I repeat this mantra so often that I suspect clients hear my voice during their personal home practices: “Space equals accessibility.” And can you use a prop to “fill the space” to help you more safely access the pose or connect to the sensation that may arise in holding it?
The majority of people in my yoga therapy practice live with a physical disability, mental health condition, or both. Props help them to connect to their subtle body in a way yoga excels at. The foam wedge allows for creativity while providing me the opportunity to better meet clients where they are.
A client example: I don’t have a single wedge in my toolbox in its original form—I’ve sawed them all up to create shorter wedges. For one person, whose ankles are fused as a result of having lived with juvenile rheumatoid arthritis since she was 2, connecting the soles of her feet (in a pose like baddha konasana, or cobbler) is physically impossible. But taping two small wedges together and aiming the tip of the triangle toward her heels created a way for her to access the sensation of the soles of her feet touching. By allowing that natural space between her feet to exist but filling it with the modified wedge, we found the opportunity for an uninterrupted flow of energy within her body. The first time we used the wedge in this way, she cried because it was the first time in 58 years she had experienced such an energetic shift. She found the experience wonderfully overwhelming, and that tool remains in my toolbox as well as hers.
The swim noodles I use as yoga props meet the same fate as my foam wedges—they get cut up to create shorter swim noodles. One noodle easily transforms into three or four smaller noodles, making their size and weight more versatile. Soft but firm, a small swim noodle can support the spine for yoga therapy done in a wheelchair or chair. Noodles are also ideal for supporting knees in poses done on the back. Additionally, their light weight makes them easy for almost anyone to hold, and they can be used as an extension of a limb (as with the client mentioned above).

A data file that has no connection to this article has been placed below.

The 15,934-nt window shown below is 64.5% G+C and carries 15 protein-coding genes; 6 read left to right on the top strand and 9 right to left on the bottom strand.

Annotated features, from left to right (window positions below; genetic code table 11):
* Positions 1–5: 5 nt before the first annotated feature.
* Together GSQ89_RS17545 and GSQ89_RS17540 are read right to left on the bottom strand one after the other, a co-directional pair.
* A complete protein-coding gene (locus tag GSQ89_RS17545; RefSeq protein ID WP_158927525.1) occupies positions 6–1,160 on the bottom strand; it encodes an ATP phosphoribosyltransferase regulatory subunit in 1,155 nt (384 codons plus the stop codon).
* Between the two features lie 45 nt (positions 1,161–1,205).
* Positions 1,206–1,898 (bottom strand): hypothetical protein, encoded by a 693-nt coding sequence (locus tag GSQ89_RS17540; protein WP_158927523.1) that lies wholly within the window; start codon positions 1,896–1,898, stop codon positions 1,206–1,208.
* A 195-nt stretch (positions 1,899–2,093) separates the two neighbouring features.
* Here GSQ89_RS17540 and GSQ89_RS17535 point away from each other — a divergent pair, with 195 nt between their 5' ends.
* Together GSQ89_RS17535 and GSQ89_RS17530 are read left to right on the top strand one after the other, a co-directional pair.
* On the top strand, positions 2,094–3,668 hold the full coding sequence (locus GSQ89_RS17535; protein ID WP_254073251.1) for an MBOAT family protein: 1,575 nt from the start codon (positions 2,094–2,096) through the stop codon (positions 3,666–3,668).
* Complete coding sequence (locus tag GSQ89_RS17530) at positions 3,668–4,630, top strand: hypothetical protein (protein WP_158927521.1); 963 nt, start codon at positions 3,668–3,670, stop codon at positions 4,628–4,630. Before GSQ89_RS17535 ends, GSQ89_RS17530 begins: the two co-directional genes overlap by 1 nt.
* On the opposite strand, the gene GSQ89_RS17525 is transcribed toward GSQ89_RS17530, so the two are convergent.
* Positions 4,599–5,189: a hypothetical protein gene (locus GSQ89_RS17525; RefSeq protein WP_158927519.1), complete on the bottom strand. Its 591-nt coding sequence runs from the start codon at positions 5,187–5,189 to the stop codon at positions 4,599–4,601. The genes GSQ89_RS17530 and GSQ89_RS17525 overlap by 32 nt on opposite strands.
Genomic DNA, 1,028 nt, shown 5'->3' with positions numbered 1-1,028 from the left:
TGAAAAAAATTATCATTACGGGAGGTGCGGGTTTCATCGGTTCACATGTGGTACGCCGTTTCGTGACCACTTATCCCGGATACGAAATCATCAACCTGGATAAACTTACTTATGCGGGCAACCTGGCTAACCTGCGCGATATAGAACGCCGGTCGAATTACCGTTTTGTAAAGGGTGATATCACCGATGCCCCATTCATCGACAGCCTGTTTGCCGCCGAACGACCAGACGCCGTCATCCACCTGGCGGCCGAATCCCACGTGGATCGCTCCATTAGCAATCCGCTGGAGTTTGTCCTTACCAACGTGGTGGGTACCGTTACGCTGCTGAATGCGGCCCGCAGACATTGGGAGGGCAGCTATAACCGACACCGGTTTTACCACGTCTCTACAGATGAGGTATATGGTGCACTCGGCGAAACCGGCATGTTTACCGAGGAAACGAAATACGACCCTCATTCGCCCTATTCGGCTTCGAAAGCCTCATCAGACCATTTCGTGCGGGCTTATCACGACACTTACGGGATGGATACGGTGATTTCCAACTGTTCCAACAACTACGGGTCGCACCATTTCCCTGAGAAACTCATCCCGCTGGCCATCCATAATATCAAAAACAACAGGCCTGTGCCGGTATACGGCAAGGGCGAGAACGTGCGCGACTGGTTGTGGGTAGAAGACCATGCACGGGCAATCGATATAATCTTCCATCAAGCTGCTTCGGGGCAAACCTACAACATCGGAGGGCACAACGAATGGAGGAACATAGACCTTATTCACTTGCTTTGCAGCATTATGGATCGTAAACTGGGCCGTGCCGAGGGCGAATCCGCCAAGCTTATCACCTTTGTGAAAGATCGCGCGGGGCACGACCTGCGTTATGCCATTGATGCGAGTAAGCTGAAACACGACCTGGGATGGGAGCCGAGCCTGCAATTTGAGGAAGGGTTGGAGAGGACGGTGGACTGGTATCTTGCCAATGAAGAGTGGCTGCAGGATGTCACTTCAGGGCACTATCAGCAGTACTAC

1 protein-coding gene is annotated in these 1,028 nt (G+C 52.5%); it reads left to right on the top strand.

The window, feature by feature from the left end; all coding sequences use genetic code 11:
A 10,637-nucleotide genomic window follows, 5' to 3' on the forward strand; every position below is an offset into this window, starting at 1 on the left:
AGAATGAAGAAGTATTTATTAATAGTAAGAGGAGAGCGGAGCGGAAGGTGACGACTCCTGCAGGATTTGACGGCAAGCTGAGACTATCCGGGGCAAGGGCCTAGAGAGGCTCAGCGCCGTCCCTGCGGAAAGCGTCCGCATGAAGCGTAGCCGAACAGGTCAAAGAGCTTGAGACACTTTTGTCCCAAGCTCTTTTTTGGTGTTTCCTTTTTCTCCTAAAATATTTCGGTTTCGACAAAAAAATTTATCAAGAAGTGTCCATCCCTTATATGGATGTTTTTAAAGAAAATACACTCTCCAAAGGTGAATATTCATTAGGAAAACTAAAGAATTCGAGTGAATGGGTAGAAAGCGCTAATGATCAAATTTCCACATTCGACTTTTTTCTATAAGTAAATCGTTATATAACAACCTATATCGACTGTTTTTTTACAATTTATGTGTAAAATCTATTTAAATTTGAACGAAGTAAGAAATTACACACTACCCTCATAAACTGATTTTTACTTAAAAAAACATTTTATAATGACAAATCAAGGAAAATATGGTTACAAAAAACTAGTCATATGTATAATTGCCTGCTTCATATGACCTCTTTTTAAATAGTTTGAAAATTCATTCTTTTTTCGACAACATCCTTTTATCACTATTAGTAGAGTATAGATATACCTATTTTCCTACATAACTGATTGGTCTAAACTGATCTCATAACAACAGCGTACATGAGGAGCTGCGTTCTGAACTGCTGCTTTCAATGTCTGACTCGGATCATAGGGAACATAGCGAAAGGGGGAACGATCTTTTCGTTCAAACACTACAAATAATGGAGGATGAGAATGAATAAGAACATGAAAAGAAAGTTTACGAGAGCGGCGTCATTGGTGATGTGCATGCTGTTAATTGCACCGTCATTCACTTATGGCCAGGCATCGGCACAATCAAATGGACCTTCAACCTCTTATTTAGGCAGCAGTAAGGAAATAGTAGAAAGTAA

These soft little cushions are a lovely addition to savasana, or corpse pose (the final rest at the end of a practice), but I also use them to draw a client’s attention to a specific part of their body. This gently signals an opportunity for exploration of softening or shifting an area. Eye pillows are also just heavy enough to be a useful grounding tool for clients who have sensory hypersensitivity (increased sensation), enabling them to turn inward toward greater introspection.
If your yoga therapist enlists what at first appears to be just a toy, remember that a little creativity can go a long way in enhancing your connection to your whole mind-body-spirit system!
Kelly A. Hurley, E-RYT 200, is an experienced yoga teacher who is hearing impaired and specializes in adaptive and accessible yoga. She revels in the wonder of being an imperfect human, loves being a doggie and plant mama, and considers herself a thriver living with chronic pain and fibromyalgia.